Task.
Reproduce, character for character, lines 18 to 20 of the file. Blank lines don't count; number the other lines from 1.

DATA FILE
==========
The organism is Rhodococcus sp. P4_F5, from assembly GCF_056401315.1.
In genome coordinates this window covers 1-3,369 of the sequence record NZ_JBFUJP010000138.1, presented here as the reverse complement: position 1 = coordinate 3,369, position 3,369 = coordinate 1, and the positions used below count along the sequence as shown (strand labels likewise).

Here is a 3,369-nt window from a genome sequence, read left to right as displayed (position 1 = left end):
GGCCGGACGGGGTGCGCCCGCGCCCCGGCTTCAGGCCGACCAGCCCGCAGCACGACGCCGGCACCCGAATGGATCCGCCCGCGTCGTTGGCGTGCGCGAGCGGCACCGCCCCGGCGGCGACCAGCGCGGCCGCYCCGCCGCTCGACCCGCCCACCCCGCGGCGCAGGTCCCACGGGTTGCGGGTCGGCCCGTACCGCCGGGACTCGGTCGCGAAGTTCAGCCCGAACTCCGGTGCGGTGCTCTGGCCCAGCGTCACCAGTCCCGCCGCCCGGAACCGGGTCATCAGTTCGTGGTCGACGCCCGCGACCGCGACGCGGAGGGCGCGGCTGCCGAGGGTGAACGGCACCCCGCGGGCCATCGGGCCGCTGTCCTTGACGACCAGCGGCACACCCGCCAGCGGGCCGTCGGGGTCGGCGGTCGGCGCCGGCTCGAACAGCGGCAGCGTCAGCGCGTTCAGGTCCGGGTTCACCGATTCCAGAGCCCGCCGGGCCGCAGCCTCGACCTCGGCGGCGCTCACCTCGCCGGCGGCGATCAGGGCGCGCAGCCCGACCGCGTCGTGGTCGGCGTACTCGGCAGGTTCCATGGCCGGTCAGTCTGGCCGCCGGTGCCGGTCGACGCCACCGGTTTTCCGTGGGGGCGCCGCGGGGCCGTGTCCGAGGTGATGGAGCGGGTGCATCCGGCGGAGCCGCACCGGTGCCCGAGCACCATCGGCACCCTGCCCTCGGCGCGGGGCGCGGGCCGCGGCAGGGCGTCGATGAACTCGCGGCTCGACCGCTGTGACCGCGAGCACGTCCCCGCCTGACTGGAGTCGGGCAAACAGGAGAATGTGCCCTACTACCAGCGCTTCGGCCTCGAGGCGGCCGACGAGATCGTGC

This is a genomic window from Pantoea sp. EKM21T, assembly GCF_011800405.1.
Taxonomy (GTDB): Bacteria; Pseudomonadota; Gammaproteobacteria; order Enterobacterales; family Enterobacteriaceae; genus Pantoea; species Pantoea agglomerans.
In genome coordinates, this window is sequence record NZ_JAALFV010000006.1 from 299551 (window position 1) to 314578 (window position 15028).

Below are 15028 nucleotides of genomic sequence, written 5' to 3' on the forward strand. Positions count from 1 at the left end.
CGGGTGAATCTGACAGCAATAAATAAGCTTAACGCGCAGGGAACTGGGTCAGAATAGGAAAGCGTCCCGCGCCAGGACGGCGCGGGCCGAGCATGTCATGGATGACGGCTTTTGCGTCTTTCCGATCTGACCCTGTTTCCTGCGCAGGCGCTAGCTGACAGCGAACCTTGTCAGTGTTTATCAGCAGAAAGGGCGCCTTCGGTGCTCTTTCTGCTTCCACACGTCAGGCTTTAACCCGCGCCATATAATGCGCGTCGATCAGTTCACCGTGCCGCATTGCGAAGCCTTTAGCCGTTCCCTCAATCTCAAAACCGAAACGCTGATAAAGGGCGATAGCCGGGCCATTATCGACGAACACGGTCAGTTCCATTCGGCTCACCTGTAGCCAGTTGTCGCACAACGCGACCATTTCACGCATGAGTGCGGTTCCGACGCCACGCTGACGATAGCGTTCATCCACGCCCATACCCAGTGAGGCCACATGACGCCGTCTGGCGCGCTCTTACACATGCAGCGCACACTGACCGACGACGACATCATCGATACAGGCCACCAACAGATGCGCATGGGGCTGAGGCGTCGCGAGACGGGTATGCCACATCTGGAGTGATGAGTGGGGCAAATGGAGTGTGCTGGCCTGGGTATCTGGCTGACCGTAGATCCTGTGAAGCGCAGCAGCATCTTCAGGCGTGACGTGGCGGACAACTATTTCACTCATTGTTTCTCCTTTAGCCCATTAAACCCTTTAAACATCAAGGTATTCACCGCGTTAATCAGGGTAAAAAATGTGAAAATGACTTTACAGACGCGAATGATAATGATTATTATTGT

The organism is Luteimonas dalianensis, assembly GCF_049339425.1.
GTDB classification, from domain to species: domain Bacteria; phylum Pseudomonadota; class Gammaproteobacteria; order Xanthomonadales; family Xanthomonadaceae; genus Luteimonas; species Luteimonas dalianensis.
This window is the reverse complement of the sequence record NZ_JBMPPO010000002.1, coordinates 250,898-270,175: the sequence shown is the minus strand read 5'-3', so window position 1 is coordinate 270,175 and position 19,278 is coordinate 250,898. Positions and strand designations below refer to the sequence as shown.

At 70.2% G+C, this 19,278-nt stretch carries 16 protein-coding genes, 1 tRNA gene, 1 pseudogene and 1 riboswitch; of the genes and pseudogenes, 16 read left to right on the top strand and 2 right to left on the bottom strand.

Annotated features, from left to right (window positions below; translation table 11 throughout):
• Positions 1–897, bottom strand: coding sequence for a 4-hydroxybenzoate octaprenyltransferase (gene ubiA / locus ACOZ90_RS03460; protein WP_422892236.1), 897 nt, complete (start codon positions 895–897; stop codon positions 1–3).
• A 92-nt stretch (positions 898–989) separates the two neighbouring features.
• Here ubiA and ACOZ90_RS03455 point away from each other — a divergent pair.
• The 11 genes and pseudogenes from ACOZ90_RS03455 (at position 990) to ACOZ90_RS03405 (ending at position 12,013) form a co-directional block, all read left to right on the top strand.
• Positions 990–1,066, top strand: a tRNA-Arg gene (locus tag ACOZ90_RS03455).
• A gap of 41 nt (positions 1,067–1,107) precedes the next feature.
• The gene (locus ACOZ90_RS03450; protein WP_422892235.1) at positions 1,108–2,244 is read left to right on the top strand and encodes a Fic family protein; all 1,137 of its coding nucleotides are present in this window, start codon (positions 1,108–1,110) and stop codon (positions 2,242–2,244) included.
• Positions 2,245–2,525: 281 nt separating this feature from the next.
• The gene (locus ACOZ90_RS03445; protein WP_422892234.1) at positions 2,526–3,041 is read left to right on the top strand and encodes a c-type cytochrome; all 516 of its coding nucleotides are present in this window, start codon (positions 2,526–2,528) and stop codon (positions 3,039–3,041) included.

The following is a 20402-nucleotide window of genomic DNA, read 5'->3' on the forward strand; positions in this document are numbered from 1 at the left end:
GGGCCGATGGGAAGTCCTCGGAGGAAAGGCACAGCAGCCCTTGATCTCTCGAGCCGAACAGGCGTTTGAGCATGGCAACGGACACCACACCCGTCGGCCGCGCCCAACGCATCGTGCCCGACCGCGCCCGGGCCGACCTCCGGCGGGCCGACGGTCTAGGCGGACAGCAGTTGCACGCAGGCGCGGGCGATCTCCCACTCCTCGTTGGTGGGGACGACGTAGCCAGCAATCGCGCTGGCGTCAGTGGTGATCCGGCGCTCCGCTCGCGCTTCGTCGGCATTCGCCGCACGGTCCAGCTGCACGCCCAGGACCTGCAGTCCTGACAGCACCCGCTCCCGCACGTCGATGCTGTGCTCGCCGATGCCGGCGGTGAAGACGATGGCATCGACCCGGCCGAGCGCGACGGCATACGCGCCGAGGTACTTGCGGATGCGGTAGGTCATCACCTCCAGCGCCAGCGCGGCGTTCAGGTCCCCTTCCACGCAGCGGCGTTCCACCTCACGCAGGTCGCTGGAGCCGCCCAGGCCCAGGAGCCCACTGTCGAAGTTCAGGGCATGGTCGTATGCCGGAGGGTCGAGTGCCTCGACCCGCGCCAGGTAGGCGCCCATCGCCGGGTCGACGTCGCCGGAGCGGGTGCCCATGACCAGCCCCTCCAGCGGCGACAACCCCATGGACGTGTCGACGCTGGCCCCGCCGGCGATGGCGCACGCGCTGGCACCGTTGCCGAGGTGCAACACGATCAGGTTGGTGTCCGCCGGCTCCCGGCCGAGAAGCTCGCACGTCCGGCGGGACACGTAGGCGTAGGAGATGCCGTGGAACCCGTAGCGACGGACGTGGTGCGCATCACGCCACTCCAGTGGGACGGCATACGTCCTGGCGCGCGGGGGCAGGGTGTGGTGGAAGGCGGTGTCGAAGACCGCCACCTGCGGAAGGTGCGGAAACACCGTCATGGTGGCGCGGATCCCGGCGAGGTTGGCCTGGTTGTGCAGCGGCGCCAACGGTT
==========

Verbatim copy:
• The 11 genes and pseudogenes from ACOZ90_RS03455 (at position 990) to ACOZ90_RS03405 (ending at position 12,013) form a co-directional block, all read left to right on the top strand.
• Positions 990–1,066, top strand: a tRNA-Arg gene (locus tag ACOZ90_RS03455).
• A gap of 41 nt (positions 1,067–1,107) precedes the next feature.